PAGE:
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Know the signs of laminitis and founder

Normally the front of the coffin bone is parallel to the hoof wall and its lower surface is roughly parallel to the ground surface.

Laminitis and founder aren’t easy concepts to understand and comprehend, but every horse owner will benefit from having a basic understanding of these conditions, and knowing how to recognize them.

Though used interchangeably among horsemen, there is a difference between laminitis and founder. Laminitis describes inflammation of the supportive tissues that join the inner foot bone — also known as the coffin bone or third pastern bone (P3) — to the hoof wall. This inner bone is suspended within the hoof capsule by tiny, highly innervated and vascular connective tissue fingers called laminae. These sensitive laminae interdigitate with corresponding insensitive laminar fingers from the hoof wall to form a strong, durable bond between the hoof wall and coffin bone, suspending the horse’s axial skeleton.

Normally, the front of the third phalanx is parallel to the hoof wall and its lower surface is roughly parallel to the ground surface. When structural integrity of the laminar connection is disrupted, separation results and movement of the coffin bone within the hoof capsule can occur. Radiographic imaging is used to identify the position of the coffin bone within the hoof capsule following laminitis. Rotation, sinking, or a combination of both rotation and sinking can occur to varying degrees.

Laminitis refers specifically to inflammation of the laminae — a very painful and debilitating condition. Any shift, sinking or displacement of the coffin bone from its normal, well-anchored position within the hoof capsule influences the horse’s way of going leading to lameness and unsoundness. This displacement or sinking of the coffin bone within the hoof capsule is known as founder.

The mechanism of laminitis remains unclear and is currently the subject of much debate and research. Its underlying cause is usually a disturbance elsewhere in the horse’s body. There are multiple triggers and can be either mechanical or systemic. Overindulgence on grains/grasses, frosted grasses, concussion, metabolic derangements, neglected hoof care, inappropriate shoeing, systemic infections, colic, supporting limb lameness, ingestion of toxins or medication intolerances are all potential inciting causes of laminitis.

The progression and consequences of laminitis is influenced by many factors, of which early recognition is key. Initially the horse will appear uneasy, shifting its weight backward in an attempt to ease its sore feet, especially in the toe region. The horse will be reluctant to move forward, gingerly shuffling its forelimbs.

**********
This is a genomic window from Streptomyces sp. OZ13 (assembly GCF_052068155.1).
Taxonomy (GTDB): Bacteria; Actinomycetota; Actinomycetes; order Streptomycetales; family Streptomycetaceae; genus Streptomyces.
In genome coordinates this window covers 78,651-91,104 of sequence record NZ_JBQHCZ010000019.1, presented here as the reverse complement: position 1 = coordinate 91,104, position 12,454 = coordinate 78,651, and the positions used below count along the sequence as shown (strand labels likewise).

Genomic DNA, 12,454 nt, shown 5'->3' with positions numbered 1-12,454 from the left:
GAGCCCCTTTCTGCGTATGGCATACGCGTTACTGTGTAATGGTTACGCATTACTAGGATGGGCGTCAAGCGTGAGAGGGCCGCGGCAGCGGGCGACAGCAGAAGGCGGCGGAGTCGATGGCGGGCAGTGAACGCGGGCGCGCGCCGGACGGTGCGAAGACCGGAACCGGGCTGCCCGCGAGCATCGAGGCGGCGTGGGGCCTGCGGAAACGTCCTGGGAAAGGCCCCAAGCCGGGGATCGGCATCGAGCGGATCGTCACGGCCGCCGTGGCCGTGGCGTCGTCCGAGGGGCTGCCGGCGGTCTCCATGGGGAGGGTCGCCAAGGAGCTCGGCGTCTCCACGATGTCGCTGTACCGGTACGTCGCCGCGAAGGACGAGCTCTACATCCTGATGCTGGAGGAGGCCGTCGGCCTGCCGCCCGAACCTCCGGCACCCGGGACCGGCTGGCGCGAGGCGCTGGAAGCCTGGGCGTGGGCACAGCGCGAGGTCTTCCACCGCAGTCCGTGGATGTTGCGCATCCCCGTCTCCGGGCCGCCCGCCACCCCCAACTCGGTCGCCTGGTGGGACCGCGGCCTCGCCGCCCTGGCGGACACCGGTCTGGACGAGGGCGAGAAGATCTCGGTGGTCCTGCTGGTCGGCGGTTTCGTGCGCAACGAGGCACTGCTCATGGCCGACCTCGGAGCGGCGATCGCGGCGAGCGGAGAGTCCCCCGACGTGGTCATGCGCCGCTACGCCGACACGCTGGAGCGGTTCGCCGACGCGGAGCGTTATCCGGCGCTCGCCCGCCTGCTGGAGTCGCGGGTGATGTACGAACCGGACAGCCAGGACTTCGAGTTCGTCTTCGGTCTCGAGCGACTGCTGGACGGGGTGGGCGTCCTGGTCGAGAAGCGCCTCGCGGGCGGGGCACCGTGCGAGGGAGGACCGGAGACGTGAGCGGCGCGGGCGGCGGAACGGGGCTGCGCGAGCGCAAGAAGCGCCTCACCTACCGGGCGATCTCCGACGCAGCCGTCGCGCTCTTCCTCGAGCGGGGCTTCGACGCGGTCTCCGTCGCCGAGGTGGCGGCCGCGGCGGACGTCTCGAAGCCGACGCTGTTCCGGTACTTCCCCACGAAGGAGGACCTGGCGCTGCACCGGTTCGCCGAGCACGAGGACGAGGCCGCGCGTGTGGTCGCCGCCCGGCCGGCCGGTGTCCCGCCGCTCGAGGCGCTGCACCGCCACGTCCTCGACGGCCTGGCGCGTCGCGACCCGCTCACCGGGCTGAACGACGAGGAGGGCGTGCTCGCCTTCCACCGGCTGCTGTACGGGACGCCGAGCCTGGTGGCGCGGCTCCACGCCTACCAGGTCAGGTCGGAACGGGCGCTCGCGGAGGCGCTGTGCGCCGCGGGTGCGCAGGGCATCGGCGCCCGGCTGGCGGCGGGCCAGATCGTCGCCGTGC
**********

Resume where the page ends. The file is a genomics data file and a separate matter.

As inflammation and discomfort escalate, the horse may shift its weight entirely onto its hindquarters, camping out and even choosing to lay down. Other clinical signs include increased temperature of the hoof, a bounding pulse in the digital artery, and increased vital signs. Many laminitic horses develop a characteristic sole pack as a natural aid to support the ailing hoof. The horse’s front feet are affected more commonly than the hind feet, although any hoof may be afflicted.

Early intervention is of utmost importance to minimize inflammation, separation and tearing of laminar structures. Immediate veterinary involvement is advisable to address the inciting cause(s) and relieve the driving trigger(s) for inflammation.

Cold therapy/icing is tremendously beneficial to interrupt the destructive cycle of inflammation. Mechanical support is necessary as well to aid stabilization of the internal structures of the hoof. Soft, cool ground is forgiving and supportive to the internal structures of the hoof and sole. Judicious use of analgesics is indicated. Pain relief without a means to limit the horse’s movement is controversial as unmitigated movement can cause further damage to internal structures. The laminar structures need to heal and it is of great advantage for the horse to periodically lay down, which allows healing to restore the disrupted laminae. Over the next six to 12 months, the foot will be in the process of rebuilding its internal structures.

Co-operative efforts between owner, veterinarian and farrier offer the best possible outcome. Addressing the primary problem and secondary problems such as hoof abscess, supportive footing, purposeful hoof care, and nutritional coaching are necessary to direct the horse along the path of healing.



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